I presume it is some kind of moving average, but the valid range is between 0 and 1.
4 Answers
ORIGINAL ANSWER
It is called exponential moving average, below is a code explanation how it is created.
Assuming all the real scalar values are in a list called scalars
the smoothing is applied as follows:
def smooth(scalars: List[float], weight: float) > List[float]: # Weight between 0 and 1
last = scalars[0] # First value in the plot (first timestep)
smoothed = list()
for point in scalars:
smoothed_val = last * weight + (1  weight) * point # Calculate smoothed value
smoothed.append(smoothed_val) # Save it
last = smoothed_val # Anchor the last smoothed value
return smoothed
UPDATED ANSWER
As @SaPropper correctly pointed out, TensorBoard now includes the debiasing factor.

2


This is not the Python equivalent to the TensorBoard implementation Feb 24, 2023 at 16:41

To be more explicit: the TensorBoard implementation currently also has a debiasing factor, as in SaPropper's answer. Mar 13, 2023 at 15:32
Here is the actual piece of source code that performs that exponential smoothing with some additional debiasing explained in the comments to compensate for the choice of the zero initial value:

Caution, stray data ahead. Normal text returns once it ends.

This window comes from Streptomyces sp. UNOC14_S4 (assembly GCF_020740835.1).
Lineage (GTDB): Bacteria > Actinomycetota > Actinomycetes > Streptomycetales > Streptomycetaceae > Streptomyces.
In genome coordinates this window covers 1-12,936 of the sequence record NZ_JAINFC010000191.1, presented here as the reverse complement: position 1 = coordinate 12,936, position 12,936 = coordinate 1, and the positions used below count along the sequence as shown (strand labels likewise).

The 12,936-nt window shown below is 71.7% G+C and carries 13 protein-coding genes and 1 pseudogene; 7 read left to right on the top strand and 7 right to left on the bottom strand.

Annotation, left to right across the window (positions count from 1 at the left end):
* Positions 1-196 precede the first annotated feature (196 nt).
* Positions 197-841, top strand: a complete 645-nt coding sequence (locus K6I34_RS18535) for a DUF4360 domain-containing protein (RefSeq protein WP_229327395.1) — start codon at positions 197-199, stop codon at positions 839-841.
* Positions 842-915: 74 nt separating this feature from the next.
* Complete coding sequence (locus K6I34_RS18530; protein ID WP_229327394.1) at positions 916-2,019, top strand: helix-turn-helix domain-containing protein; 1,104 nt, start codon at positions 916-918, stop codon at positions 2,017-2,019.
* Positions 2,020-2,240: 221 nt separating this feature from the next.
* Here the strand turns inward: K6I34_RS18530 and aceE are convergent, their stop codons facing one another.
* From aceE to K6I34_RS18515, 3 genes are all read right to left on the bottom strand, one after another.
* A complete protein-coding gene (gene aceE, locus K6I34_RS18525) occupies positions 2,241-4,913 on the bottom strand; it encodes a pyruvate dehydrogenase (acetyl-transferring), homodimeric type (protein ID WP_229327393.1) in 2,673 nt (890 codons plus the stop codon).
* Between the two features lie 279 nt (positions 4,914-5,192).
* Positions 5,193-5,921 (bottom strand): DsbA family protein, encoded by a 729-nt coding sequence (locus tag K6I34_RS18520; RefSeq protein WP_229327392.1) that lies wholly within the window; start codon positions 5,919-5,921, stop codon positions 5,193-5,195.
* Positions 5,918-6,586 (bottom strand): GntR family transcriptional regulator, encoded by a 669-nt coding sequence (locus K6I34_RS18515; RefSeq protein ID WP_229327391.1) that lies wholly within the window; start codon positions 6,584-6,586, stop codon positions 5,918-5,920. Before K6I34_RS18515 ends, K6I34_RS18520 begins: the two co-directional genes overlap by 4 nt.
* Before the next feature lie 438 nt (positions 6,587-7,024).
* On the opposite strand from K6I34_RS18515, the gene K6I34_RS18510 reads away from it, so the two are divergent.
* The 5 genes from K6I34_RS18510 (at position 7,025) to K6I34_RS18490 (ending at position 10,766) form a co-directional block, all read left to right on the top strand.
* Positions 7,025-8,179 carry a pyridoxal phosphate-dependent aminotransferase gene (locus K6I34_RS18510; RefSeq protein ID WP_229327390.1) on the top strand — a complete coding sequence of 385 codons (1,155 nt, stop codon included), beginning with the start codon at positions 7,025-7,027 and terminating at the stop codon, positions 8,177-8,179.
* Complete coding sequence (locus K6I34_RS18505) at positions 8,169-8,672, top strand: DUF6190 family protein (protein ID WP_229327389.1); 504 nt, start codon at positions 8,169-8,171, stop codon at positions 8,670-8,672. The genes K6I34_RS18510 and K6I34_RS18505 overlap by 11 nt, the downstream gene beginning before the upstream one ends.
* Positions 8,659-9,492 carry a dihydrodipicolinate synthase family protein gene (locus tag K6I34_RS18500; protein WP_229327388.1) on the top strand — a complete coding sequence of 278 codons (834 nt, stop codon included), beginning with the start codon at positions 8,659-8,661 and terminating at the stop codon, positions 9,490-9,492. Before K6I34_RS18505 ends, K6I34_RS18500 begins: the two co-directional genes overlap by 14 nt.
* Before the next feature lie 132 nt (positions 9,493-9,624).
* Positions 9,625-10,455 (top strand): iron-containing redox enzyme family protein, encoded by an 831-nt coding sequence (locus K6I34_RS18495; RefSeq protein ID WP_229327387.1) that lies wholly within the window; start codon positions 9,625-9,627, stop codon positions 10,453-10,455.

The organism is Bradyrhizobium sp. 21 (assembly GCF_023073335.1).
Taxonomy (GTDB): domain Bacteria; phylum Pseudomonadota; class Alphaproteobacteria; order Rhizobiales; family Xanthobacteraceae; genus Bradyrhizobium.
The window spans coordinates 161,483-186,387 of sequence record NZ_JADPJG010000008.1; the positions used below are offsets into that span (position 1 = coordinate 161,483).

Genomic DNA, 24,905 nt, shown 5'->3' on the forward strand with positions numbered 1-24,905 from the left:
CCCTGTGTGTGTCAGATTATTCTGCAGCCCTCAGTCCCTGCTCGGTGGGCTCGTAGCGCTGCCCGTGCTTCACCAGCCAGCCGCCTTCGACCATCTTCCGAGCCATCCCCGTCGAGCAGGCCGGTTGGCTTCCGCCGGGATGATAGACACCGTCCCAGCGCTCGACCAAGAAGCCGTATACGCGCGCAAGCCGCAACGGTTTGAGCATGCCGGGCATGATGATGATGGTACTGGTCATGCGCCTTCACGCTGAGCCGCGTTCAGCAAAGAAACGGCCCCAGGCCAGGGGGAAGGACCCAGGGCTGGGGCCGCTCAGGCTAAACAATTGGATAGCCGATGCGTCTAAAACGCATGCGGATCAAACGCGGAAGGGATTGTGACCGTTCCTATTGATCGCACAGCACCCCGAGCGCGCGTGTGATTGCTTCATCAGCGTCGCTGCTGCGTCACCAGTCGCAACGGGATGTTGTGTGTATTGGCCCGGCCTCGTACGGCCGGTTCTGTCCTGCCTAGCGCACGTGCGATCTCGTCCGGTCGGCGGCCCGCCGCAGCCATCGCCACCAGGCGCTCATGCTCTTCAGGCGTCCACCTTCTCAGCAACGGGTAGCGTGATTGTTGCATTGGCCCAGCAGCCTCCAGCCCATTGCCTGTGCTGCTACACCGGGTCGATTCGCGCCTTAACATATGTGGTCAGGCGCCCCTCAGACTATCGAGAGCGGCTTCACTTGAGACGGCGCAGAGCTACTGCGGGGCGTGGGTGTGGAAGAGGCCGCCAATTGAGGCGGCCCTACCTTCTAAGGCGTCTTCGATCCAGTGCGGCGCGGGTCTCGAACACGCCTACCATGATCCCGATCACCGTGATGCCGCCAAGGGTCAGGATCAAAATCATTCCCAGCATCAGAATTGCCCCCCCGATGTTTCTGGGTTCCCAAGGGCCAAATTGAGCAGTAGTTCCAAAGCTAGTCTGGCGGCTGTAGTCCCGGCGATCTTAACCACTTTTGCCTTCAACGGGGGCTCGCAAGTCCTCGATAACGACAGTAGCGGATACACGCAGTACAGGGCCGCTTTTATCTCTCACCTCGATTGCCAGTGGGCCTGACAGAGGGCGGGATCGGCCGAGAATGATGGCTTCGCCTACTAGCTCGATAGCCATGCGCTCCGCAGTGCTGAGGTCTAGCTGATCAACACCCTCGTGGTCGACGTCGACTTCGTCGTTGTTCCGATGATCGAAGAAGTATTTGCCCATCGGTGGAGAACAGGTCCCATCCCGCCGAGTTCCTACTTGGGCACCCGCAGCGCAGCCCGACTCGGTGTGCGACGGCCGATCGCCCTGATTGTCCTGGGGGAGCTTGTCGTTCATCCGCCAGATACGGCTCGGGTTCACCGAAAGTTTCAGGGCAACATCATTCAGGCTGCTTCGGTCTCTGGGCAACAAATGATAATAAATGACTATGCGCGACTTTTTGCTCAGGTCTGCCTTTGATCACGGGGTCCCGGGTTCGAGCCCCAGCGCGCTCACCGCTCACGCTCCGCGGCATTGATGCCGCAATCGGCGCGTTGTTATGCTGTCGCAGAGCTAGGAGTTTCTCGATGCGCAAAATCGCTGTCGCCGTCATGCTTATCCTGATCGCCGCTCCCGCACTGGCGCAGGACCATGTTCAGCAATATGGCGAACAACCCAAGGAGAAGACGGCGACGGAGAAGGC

last = last * smoothingWeight + (1  smoothingWeight) * nextVal
The implementation of EMA smoothing used for TensorBoard can be found here.
The equivalent in Python is actually:
def smooth(scalars: list[float], weight: float) > list[float]:
"""
EMA implementation according to
https://github.com/tensorflow/tensorboard/blob/34877f15153e1a2087316b9952c931807a122aa7/tensorboard/components/vz_line_chart2/linechart.ts#L699
"""
last = 0
smoothed = []
num_acc = 0
for next_val in scalars:
last = last * weight + (1  weight) * next_val
num_acc += 1
# debias
debias_weight = 1
if weight != 1:
debias_weight = 1  math.pow(weight, num_acc)
smoothed_val = last / debias_weight
smoothed.append(smoothed_val)
return smoothed
a scipy solution from https://stackoverflow.com/a/42724386/10805680:
from scipy.signal import lfilter
def smooth(scalars: np.ndarray, weight: float) > np.ndarray:
return lfilter([1.  weight], [1., weight], scalars, zi=[arr[0]])[0]
much faster and numerically stable